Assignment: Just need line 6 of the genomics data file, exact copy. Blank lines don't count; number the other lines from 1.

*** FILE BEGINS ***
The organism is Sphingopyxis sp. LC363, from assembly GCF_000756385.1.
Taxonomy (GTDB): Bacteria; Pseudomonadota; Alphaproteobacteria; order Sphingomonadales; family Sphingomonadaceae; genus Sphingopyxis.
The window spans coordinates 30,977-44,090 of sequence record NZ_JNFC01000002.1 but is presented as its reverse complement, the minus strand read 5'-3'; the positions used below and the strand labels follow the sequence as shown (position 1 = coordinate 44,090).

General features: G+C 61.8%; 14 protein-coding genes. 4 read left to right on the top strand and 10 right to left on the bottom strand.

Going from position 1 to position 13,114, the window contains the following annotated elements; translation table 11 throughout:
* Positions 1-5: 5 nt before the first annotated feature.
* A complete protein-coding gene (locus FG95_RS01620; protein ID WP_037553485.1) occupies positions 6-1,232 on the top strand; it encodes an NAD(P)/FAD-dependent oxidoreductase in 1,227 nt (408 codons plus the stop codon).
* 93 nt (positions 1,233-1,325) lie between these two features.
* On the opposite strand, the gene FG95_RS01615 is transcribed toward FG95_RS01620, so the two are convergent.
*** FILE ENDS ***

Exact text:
* Positions 1-5: 5 nt before the first annotated feature.